Andy: And so, I wonder to what extent during these conversations do the topics that parents kind of naturally want to talk about? I would assume it would kind of come up. You don’t need to put drugs and alcohol on the list for your teenagers, or do you? Do you know what I mean? How over do you think it’s good to be in terms of steering the conversation towards certain topics versus talking about the things that organically come up with your kids?
Todd: I guess, maybe everyone might have different ways of doing it. For me, I like to be a little bit purposeful. I’m the dad. In a sense, it turned out I was usually leading the family time and running our discussion. Yeah, yeah, yeah, yeah, yeah. As it were, I know what we’re going to do whether it’s a certain topic I bring up or something from the list we’ve kind of revised or if there’s nothing big, maybe we’ll just do a little devotion or maybe we’ll just, sometimes we just do a check in. How’s everyone doing? So, pretty light. You want important age appropriate topics. So, if you’ve got a bunch of six year olds, “Hey, let’s talk about pot unnecessarily.”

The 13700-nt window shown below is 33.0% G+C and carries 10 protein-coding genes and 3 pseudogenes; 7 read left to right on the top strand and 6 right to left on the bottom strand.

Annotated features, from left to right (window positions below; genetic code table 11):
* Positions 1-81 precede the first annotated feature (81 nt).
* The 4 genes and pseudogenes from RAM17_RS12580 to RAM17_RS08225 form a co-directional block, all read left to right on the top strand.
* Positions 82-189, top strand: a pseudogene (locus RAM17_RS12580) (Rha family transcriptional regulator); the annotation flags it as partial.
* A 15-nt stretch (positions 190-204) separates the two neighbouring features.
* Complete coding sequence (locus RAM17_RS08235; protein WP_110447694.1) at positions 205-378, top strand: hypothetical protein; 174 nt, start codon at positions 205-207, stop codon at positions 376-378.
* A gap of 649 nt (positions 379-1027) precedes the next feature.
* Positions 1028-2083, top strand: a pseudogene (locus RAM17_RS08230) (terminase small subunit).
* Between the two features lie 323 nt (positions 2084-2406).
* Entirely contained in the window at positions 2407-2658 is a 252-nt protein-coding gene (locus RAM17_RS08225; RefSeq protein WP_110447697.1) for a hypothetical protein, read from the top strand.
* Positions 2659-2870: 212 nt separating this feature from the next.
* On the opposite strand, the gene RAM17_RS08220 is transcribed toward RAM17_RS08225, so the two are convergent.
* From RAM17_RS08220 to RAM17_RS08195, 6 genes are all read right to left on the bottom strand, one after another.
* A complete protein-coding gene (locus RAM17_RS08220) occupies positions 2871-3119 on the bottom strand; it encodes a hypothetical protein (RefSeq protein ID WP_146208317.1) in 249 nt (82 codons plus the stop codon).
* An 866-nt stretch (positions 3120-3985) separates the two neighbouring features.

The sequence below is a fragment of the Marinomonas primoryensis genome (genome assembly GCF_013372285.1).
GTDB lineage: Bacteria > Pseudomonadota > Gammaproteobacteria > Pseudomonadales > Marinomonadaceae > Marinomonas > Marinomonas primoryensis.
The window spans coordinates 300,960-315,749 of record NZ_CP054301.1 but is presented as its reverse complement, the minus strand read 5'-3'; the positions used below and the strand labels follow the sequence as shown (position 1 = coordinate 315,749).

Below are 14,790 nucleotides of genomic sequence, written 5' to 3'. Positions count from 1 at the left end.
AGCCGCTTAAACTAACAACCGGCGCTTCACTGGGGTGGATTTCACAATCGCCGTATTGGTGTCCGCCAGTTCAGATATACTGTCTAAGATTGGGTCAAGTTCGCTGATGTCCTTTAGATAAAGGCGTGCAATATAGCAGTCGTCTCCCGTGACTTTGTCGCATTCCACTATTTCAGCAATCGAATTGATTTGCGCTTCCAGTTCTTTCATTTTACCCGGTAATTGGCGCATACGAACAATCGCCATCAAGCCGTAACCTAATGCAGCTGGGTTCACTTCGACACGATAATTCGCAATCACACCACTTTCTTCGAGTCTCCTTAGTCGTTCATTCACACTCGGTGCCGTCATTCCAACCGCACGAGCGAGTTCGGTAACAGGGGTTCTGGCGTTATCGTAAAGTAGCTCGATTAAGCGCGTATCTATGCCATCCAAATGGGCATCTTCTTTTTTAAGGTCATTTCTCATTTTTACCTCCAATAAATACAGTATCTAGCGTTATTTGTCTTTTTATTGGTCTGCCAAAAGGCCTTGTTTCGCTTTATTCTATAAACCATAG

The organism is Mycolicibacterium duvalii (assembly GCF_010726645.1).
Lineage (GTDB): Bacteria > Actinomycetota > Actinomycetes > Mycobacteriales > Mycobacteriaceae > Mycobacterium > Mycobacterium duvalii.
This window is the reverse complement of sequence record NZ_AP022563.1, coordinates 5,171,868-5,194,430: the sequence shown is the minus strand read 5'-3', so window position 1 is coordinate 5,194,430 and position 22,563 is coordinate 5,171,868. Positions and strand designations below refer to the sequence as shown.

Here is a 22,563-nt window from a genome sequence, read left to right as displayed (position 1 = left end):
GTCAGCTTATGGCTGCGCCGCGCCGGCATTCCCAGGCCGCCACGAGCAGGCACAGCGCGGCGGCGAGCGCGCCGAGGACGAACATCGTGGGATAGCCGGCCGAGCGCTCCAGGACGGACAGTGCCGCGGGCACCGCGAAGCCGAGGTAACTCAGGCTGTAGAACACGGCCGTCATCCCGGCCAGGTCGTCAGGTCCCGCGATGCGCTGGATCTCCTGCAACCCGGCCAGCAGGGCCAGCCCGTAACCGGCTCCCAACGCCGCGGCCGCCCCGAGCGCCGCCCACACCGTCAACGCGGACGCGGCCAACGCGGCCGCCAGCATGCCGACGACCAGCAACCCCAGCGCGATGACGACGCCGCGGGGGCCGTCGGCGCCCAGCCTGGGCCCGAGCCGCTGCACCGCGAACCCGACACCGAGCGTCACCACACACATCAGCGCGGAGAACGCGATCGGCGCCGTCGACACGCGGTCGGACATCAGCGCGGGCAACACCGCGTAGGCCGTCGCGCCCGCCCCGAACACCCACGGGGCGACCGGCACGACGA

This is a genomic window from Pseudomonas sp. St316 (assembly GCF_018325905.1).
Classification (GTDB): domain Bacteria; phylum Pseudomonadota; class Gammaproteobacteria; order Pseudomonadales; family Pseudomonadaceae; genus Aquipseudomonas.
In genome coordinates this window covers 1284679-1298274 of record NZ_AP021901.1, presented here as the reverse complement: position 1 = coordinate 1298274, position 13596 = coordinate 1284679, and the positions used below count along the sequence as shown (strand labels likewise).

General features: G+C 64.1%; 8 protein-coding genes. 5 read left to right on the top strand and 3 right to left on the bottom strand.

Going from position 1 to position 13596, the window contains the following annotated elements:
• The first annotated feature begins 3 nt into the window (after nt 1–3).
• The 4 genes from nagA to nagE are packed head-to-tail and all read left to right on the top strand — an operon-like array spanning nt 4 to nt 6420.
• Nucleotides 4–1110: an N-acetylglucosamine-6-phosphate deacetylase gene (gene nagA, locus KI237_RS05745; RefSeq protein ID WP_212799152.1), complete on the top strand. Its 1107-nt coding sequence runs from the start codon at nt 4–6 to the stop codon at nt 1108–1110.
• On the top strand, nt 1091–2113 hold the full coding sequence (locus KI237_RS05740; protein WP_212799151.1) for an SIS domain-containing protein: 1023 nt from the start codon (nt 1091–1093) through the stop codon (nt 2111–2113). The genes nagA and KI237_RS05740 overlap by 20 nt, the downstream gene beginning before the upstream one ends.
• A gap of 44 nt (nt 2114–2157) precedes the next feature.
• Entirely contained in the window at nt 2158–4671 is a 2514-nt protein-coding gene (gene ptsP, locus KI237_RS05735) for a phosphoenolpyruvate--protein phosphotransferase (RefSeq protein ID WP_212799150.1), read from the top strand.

Andy: Do you know about sex?
Todd: Yeah, right, right. Peer pressure. I mean, there are just tons of important topics that will be age appropriate. And if they’re age appropriate topics, your kids will be… I mean, substance abuse would totally be one that you want to have in there for their kids of the right ages. And they’d be all over it. And it’s not like you’re going to give him some of the lecture. Maybe you’re going to print it off a couple of things about pot or alcohol or some stats that they’ll find interesting. Maybe you’ll ask them, “Hey, what’s it like at your school? What do you see?” Because you have two things you’re trying to do. You’re trying to, first of all, get a glimpse into how they are thinking. I get to hear what my boys just thinking in this. I get to hear what they see. I get to hear… I’m going to ask them, “Well, what do you think? What’s your opinion? Because they’re developing their little opinions. And so I get to hear, and then I also want to help shape and influence that opinion.